For as long as I can remember, I have been enamored of Morocco: the allure of the desert, the artistry of the region, the colors and textures and scents. But I never found my way there until recently. While filming an episode of my History documentary series In Search Of, I was thrilled to learn that our itinerary would take us to Agadir on Morocco’s central coast, in pursuit of the lost city of Atlantis. Our trip was short, and while Agadir is stunning in its own right, with mountain energy cascading into the sea, I wasn’t coming this far without a night in Marrakech, the one city in the world that has always called to me.
As soon as we were done shooting in Agadir, around 8 p.m., I peeled off from the rest of the crew and hopped in a car for the three-hour drive northeast to Marrakech. I could feel the city before I could see it. Something shifted in the darkness whizzing by outside, and the endless expanse of the desert gave way to a kind of awakening. I emerged from the arid, inky black into a quality of light that even at night had a magic about it.
The first thing I felt was the ancientness of the place. We wound our way through the outskirts and headed through the modern neighborhoods that comprise the areas surrounding the Medina, the ancient fortified city at the heart of Marrakech. Passing through the gates of the walled city was like traveling through a time portal. Modern architecture gave way to ancient buildings and narrow streets that offer a palpable sense of being somewhere otherworldly.
I did a lot of hotel research, and booked a suite in a riad in the Old City called La Sultana. A riad is a traditional Moroccan house, with a floor plan designed around open courtyards that connect different areas through breezeways. It was like walking into a palace: incredible Moroccan tiles lining floors and hallways, flowing curtains separating spaces, and gorgeous chandeliers and fixtures welcoming you into every room. The rich fragrance of incense wafted through the main areas. My room was full of dark wood and colorful lights, detailed carvings in the walls and furniture, and an opulently tiled bathroom with a deep bronze bathtub (lasultanahotels.com).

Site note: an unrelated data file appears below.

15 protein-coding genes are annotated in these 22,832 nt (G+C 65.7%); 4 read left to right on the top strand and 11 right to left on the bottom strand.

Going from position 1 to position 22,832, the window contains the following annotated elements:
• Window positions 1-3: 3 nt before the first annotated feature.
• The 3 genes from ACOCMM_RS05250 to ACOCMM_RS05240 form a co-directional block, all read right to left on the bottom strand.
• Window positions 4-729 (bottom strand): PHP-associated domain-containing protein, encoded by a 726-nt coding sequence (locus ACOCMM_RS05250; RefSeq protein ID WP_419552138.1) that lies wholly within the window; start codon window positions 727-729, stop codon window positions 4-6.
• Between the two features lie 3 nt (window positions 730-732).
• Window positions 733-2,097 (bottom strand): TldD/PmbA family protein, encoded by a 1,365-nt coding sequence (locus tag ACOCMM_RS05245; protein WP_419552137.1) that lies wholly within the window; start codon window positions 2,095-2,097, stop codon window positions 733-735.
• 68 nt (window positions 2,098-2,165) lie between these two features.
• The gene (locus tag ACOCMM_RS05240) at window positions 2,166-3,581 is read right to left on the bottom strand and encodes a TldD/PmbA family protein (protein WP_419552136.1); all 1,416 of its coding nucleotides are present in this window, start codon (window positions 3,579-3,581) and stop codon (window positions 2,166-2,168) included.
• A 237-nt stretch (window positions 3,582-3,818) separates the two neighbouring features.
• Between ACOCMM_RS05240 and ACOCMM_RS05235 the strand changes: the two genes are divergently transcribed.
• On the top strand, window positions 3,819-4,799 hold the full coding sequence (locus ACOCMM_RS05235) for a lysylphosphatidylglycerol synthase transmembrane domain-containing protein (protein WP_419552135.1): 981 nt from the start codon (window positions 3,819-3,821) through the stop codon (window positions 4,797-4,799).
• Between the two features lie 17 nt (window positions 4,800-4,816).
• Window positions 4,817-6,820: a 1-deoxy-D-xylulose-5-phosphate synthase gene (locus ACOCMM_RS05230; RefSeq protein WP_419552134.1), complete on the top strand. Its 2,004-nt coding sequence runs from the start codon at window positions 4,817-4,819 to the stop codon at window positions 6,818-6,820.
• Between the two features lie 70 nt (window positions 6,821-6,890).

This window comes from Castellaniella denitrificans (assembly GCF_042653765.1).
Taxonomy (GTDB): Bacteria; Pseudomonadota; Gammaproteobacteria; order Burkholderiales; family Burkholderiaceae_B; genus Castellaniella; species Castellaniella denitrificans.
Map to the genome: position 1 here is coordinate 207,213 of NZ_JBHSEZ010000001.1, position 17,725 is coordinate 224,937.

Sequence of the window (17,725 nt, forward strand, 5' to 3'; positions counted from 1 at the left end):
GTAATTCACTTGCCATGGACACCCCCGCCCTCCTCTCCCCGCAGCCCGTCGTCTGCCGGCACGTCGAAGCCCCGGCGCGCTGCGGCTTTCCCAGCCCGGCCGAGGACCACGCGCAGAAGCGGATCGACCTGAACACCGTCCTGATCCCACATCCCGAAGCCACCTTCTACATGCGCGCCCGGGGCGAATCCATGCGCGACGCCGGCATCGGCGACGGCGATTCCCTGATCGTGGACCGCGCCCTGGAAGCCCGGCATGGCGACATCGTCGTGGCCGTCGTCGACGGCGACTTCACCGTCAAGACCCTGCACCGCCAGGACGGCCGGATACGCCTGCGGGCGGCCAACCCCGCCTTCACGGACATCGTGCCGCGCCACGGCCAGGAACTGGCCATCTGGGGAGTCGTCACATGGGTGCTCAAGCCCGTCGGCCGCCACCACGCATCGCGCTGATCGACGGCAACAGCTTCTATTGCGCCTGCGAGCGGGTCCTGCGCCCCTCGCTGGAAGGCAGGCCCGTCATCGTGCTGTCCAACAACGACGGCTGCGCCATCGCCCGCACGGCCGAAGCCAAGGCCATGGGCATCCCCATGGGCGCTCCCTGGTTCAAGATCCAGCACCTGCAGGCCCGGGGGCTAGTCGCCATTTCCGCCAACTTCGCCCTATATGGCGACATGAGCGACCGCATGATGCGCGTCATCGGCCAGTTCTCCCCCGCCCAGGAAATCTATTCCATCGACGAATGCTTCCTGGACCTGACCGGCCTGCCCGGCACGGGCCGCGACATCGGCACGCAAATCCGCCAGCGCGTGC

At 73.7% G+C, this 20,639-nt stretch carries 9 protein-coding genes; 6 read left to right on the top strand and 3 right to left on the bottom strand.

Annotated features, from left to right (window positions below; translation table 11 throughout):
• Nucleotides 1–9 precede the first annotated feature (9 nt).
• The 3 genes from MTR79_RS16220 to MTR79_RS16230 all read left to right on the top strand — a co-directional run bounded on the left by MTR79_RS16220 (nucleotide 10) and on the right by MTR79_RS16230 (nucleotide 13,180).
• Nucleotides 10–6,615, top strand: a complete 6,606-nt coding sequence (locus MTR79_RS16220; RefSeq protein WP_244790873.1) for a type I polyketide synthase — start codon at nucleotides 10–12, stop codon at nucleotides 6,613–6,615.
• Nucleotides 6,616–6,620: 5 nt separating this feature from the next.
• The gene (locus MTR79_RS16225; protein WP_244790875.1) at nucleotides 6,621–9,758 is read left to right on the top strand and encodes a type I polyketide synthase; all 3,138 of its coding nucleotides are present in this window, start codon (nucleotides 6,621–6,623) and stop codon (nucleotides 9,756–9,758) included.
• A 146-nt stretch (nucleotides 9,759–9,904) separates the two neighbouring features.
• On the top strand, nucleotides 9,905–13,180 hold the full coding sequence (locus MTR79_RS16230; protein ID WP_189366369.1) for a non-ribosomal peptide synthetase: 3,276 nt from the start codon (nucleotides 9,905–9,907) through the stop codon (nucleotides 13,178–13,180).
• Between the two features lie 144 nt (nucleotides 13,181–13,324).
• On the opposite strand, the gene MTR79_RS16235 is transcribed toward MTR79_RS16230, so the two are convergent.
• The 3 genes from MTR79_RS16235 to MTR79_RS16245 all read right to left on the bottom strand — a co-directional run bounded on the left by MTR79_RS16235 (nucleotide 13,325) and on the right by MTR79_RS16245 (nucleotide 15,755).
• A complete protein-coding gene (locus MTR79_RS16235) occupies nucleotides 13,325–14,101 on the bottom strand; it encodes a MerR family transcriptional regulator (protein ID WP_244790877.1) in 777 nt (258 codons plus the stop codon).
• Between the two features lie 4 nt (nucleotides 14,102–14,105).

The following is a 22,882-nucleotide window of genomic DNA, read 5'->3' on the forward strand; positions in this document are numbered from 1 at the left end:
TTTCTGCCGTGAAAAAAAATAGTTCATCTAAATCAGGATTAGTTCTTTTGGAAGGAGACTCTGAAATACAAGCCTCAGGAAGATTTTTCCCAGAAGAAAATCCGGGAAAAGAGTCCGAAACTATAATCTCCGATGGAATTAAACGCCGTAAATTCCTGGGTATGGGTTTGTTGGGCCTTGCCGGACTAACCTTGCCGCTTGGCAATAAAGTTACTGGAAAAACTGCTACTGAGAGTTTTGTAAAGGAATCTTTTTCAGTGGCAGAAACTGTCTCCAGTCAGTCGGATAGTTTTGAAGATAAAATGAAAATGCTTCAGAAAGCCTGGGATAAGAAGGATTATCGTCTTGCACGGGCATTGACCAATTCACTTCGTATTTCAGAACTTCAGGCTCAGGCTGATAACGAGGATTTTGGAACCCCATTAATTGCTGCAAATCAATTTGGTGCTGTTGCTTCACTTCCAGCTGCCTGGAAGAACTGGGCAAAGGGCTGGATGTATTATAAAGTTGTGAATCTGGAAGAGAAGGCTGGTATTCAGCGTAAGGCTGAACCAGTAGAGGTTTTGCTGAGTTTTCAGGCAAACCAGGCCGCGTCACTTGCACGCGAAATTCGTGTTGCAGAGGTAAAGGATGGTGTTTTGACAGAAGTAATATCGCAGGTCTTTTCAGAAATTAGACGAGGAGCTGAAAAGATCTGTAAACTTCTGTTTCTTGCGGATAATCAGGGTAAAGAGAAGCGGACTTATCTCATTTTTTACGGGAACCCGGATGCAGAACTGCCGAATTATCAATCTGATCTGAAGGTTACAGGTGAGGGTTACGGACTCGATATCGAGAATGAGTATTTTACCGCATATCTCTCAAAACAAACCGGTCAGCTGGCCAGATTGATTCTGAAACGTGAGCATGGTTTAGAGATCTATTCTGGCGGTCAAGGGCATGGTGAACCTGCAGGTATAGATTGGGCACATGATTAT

The next morning, with sunlight pouring through the window, I bounded out of bed and down to the courtyard for a quick breakfast of eggs and juice, and then headed out into the chaos of the city. What became evident very quickly is that the surest way to have an authentic experience in Marrakech is to get lost.
My first stop, at the heart of the Old City, was the marketplace and square called Jemaa el-Fnaa. This bustling, cacophonous and truly overwhelming public square is overrun with tourists and local attractions. Traditional Berber flutes and percussive instruments blend and clash with songs and shouts from vendors and local performers — snake charmers and monkey handlers who chase you down if you photograph them without paying for the privilege. There is a sense of transactional expectation that borders on confrontational here. I found it interesting but somehow off-putting to feel hustled by people ultimately exploiting animals for profit. While I did pay for the opportunity to document getting closer than I’ve ever been to a coiled and writhing king cobra, I drew the line at the monkey handlers.
I went deeper into the winding labyrinth of the Medina to explore its massive and mysterious market, the Souk, where the real spirit of Marrakech unfolds. Tiny alleyways and streets are packed to the edges with tourists and locals intermingling and moving like water through pipes. Every turn is marked by a new row of stalls in which trinkets and tchotchkes are sold by local craftspeople: antiques from nearby nomadic desert tribes; leather goods (often camel) like bags, shoes and wallets. There are silver stalls, instrument stalls, woodworking stalls. The value of bargaining in souk culture is immediately clear: Haggling is a form of socializing.